you could say, Hmm, next time I'm upset, I might try calling a friend or going for a walk or my vice is ice cream. Maybe I'll put a small scoop in a bowl and eat it outside of the kitchen. So if you're busy yelling at yourself, there's just no brain space to have these kinds of more positive thoughts.
We can even go a step further and say that self-compassion could also help us not engage in emotional eating behaviors in the first place. What self-compassion does is. Allows us to regulate our emotions directly. In other words, if we're really upset. Instead of using food as a way to deal with those feelings of sadness, we can give ourselves compassion because we're so upset. We can, you know, give ourselves kindness, and remind ourselves that we aren't alone. This is part of being human.
We can be mindful of it, like, you know, yes, I'm upset, but we are like lost in the feelings of distress. We can have some space around them. And so we can regulate our emotions directly through self-compassion. We don't need to rely on food to regulate our emotions.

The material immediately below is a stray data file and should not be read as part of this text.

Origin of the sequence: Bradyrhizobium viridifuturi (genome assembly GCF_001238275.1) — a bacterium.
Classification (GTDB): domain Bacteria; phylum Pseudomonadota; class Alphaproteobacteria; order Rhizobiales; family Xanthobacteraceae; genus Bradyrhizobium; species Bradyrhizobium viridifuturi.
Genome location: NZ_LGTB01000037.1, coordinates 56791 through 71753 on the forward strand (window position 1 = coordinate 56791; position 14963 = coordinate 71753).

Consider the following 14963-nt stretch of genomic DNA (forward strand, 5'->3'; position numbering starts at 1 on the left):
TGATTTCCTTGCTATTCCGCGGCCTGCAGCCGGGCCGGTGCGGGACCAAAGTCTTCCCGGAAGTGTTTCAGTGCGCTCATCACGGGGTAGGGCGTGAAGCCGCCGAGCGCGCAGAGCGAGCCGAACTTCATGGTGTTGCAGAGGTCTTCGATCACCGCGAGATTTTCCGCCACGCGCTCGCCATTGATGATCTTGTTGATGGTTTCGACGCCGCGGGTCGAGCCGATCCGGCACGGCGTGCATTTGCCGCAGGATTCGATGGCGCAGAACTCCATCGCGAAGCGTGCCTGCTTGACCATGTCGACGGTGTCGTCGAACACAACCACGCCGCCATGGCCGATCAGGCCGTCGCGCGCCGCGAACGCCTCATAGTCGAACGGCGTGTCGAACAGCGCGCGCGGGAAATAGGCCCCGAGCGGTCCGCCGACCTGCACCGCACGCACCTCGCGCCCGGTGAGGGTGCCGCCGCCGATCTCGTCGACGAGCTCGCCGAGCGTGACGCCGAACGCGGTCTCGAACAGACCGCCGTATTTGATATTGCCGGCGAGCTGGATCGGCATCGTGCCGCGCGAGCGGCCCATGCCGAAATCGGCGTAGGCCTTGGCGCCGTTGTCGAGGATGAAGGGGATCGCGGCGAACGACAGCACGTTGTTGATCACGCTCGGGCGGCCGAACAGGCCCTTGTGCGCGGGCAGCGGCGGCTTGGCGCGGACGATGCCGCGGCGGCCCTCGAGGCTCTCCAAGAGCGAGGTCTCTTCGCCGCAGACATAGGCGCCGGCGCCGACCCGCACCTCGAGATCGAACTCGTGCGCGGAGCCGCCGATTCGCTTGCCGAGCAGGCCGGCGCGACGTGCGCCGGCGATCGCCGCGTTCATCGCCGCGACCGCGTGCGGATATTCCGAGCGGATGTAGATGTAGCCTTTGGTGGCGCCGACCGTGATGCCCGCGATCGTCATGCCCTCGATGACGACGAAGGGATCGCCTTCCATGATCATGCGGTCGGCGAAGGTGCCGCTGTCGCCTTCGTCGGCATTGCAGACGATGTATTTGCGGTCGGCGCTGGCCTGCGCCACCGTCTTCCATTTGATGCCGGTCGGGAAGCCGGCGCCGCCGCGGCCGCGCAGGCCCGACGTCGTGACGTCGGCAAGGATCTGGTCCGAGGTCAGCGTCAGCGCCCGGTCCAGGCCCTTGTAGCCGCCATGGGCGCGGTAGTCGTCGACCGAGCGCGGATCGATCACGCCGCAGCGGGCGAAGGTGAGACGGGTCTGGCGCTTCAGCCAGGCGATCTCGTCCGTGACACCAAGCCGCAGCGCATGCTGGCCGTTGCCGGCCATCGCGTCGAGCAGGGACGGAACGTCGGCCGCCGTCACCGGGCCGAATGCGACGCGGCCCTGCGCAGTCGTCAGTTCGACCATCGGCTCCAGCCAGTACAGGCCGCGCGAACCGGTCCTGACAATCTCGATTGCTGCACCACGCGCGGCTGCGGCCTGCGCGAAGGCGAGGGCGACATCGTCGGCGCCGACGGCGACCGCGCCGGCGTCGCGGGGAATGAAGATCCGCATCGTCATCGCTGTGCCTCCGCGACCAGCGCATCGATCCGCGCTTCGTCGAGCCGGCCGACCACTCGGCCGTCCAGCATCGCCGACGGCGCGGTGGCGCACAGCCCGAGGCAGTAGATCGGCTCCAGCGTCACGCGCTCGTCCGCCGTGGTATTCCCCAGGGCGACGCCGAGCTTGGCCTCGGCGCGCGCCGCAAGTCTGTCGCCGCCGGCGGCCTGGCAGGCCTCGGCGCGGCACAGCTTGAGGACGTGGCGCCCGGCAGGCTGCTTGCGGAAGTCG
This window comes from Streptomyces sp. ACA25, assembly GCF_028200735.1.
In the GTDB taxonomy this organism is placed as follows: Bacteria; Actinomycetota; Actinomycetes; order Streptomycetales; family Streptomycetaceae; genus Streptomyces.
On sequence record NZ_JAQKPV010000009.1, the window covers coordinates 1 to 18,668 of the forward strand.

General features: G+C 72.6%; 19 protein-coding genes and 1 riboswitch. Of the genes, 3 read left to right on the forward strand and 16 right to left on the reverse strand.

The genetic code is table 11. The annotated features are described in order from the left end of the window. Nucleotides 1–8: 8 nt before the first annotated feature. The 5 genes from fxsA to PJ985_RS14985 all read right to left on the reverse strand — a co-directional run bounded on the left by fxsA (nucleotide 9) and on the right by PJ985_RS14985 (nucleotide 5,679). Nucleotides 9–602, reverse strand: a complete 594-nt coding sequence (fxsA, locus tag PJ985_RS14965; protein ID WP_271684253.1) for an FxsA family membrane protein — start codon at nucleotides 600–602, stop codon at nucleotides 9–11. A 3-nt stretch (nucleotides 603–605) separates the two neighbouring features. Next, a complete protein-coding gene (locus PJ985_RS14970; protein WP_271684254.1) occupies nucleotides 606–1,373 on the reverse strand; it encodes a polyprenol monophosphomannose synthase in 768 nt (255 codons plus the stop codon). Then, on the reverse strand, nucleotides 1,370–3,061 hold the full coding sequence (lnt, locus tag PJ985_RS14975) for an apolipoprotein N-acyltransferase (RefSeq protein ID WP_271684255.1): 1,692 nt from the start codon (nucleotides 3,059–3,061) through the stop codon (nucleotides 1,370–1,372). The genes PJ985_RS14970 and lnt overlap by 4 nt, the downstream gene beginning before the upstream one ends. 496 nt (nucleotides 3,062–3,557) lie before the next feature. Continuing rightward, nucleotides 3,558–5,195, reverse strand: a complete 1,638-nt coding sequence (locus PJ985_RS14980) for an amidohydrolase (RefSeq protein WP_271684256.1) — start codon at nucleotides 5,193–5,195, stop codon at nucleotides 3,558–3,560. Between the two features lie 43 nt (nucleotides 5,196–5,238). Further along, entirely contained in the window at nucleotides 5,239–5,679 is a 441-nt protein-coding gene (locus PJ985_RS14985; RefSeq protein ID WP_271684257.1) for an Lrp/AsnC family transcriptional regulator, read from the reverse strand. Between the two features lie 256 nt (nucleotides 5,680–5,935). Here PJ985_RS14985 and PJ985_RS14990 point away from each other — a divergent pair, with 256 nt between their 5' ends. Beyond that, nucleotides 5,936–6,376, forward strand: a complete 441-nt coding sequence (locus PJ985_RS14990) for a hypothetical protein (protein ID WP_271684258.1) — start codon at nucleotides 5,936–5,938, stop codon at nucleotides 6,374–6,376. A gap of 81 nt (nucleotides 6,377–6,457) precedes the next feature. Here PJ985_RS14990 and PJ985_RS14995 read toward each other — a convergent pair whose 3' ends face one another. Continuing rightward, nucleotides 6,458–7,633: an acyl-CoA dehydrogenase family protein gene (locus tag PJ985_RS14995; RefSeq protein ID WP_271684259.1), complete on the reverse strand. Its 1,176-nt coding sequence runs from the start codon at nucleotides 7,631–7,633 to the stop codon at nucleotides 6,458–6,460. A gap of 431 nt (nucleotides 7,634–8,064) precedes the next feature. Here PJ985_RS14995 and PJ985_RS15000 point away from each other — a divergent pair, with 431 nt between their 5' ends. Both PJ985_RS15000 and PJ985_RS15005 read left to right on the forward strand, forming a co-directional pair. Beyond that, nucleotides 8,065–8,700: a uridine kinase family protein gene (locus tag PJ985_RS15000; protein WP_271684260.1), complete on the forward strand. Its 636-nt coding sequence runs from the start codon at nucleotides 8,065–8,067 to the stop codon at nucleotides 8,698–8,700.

self-compassion is not just useful after you've done something that you may be preferred not to do, it can actually help us act in a way that may be more aligned with how we want to be. It can be more proactive than reactive.
That self-compassion helps us with is feelings of shame. I think as many of our listeners will relate, shame is associated with all sorts of negative mental and physical health outcomes.
Shame, which is just the "I am bad" that it actually doesn't help anyone. It debilitates your ability to learn. It really undermines your motivation. It can just, like, wipe you out. So there's no sense of self left as almost nothing left to try again.
If you're challenging yourself in a new way, whether you want to start exercising, meditating, or maybe a new food habit, being compassionate with yourself when you mess up will actually help you figure out why you messed up. It will help you get better faster.
everyone is deserving of self-compassion and it'll help you learn from your failures and just be a better coach to yourself overall.
it turns out that contrary to what the inner critic may be telling you, self-compassion actually makes you engage in healthier behaviors. Eating, better exercising.
self-compassion is going to help you respond better to your failures and make you more likely to try again in the future, which makes you more resilient. But it turns out self-compassion also just makes you healthier.